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Carver grad who found success in Army returns, talks to students
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Lt. Col. Donald Ferguson talks with JROTC students Wednesday at Magna Vista High School. Ferguson, who graduated from Carver High School in 1987, spoke with about 200 county students on the importance of education. (Bulletin photo by Mike Wray)

Thursday, March 13, 2014

By HARRISON HAMLET - Special to the Bulletin

JROTC students at Bassett and Magna Vista high schools learned Wednesday how a former local resident turned the military into a college education and a career.

Army Lt. Col. Donald “Ray” Ferguson Jr., a 1987 graduate of Carver High School, earned bachelor’s and master’s degrees, is working on a doctorate and is a university professor.

On Wednesday, Ferguson returned to his childhood home to speak to local JROTC students about those experiences.

Ferguson was introduced by Curtis Millner, his former JROTC teacher and a current member of the Henry County School Board.

“He (Ferguson) just shows something that I look for and wish that more of our young people had: The ability to stick with action, see it through and not to give up at the first little slight drawback,” Millner said.

“It’s great to come home and have an impact,” said Ferguson. “First I’m extremely glad I knew Chief Millner — well I call him ‘chief’ — but he was able to get me in to do this. We talked to about 200 kids today, but without his influence this wouldn’t have happened and I think it’s so important to give back because guys like Mr. Millner and the school system as a whole helped me out” when he was a student.

Much of Ferguson’s talk centered on the importance of education, with his goal of making the most of the future emphasized. Ferguson explained how someone who came from a difficult background without the funds for college could make the most of other opportunities.

He briefly talked about his childhood, which was full of moves from house to house in less-than-glamorous neighborhoods, and his “struggles as a teenager.” From Campbell Court Elementary to Stanleytown Elementary, John Redd Smith Middle School, Bassett Middle School, Richard H. Clark Middle School and finally Carver High School, Ferguson said he became familiar with the challenges facing students across the area.

After graduating from Carver in 1987 and several years of military duty, Ferguson was dedicated to advancing his career within the Army. That required more education.

“Before I made captain I realized you had to have a bachelor’s degree, which I didn’t have,” he recalled. “So the Army let me get out and go to school for two years at Georgia Southern (University). They knew they had to invest the time in me to go to college, but I didn’t have the time to go as an officer, so they allowed me to take two years off and go to college full time.”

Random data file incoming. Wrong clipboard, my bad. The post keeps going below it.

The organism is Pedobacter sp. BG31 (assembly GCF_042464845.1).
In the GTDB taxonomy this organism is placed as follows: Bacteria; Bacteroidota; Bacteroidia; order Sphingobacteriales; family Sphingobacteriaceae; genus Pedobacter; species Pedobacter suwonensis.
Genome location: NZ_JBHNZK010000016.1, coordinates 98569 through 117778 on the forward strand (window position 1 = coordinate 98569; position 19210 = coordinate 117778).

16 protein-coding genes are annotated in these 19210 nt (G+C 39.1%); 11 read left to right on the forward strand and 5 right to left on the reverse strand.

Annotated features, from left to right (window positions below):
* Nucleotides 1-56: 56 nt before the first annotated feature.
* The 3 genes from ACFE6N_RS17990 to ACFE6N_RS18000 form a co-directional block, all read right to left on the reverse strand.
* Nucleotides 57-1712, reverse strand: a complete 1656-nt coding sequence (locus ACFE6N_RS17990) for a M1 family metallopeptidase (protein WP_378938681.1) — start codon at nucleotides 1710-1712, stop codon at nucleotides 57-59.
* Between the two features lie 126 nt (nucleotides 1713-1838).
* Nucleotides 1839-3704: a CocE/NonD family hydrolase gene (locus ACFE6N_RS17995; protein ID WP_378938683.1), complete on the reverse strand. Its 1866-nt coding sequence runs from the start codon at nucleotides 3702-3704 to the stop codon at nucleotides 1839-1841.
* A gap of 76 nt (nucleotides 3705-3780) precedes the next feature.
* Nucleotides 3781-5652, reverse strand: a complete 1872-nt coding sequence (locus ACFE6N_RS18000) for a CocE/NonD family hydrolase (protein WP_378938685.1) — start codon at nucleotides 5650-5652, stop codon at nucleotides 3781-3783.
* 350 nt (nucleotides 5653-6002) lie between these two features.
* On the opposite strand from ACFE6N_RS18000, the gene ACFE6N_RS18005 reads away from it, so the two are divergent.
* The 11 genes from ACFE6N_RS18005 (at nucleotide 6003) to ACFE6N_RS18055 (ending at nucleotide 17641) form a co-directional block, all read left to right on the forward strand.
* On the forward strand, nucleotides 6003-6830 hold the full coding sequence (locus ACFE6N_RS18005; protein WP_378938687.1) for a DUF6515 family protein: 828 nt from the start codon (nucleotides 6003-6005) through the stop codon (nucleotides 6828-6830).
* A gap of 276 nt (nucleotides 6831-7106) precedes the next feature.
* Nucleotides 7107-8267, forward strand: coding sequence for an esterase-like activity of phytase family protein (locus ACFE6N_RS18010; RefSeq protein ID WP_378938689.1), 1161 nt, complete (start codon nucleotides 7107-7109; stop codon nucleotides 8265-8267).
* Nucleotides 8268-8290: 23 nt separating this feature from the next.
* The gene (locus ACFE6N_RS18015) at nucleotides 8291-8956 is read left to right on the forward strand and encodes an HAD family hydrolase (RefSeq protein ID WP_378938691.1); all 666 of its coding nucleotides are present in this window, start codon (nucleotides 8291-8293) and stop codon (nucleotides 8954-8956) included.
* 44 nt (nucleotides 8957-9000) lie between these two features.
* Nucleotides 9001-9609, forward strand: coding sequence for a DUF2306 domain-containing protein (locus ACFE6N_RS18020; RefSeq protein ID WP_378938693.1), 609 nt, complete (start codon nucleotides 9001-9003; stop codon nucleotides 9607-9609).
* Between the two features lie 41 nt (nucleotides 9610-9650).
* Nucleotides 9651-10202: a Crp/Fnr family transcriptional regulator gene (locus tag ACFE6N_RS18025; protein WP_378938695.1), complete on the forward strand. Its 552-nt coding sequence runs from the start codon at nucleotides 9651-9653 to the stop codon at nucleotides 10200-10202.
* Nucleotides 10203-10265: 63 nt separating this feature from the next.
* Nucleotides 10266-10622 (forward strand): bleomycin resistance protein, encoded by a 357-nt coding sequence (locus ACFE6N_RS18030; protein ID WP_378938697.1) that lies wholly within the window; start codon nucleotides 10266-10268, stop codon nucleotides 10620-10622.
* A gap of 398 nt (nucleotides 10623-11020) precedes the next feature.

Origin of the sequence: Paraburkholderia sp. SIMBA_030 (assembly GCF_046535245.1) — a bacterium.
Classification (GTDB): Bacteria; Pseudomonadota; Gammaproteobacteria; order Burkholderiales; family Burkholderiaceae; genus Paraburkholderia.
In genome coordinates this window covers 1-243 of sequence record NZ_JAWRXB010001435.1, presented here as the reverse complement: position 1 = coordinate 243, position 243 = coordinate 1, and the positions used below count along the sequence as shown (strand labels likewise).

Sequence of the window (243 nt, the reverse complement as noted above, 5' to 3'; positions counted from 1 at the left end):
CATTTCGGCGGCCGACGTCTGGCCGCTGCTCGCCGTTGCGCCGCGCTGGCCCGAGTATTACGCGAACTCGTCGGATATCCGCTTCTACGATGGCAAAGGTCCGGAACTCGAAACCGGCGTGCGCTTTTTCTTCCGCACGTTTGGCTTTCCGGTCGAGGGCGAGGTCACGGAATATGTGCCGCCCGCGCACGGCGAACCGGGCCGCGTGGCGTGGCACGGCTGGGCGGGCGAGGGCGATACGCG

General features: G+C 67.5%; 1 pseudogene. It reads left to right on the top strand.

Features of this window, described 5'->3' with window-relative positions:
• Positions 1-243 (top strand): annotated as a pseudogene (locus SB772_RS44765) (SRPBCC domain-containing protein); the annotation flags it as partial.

A bachelor’s degree from Georgia Southern, earned in 2000, was not enough for Ferguson, who said he constantly was looking ahead and planning for his career. He went on to earn a master’s in business administration from Capella University in 2007 and is working on a doctorate in homeland security.

Although he took the long road to an education, Ferguson and his commanders in the military saw the positives in investing in education.

“They have to invest to grow, and (the military is) doing that. The problem is now they’re going to do it less because the military is downsizing,” said Ferguson. “They are still giving back, but now they want more. They made it tougher. The cut is higher now to do certain things, and that’s why I’m so worried about these students” advancing their own educations.

Ferguson is a professor of military science at Lincoln University in Jefferson City, Mo. Approaching retirement from the military, he hopes to move back to the Martinsville area and teach in the next year or two.

The students at Magna Vista seemed attentive and impressed by Ferguson and his accomplishments. The program was interactive, and the students spent about as much time responding to Ferguson’s questions as they did listening to him.

“I thought the presentation was good. I think he gave us a lot of essential information we need to know about our future,” said Magna Vista JROTC Lt. Col. Travis Hairston. “He let us know there is really another way. You don’t have to go to college or into the military. It was really helpful. I think it’s really cool when they bring in speakers like Lt. Col. Ferguson, because I see myself doing that one day.”

“I learned that being in JROTC and being active in it can take you to an actual (collegiate) ROTC program that can pay for your college,” said Magna Vista JROTC Capt. Kayla Cassada.

 

 
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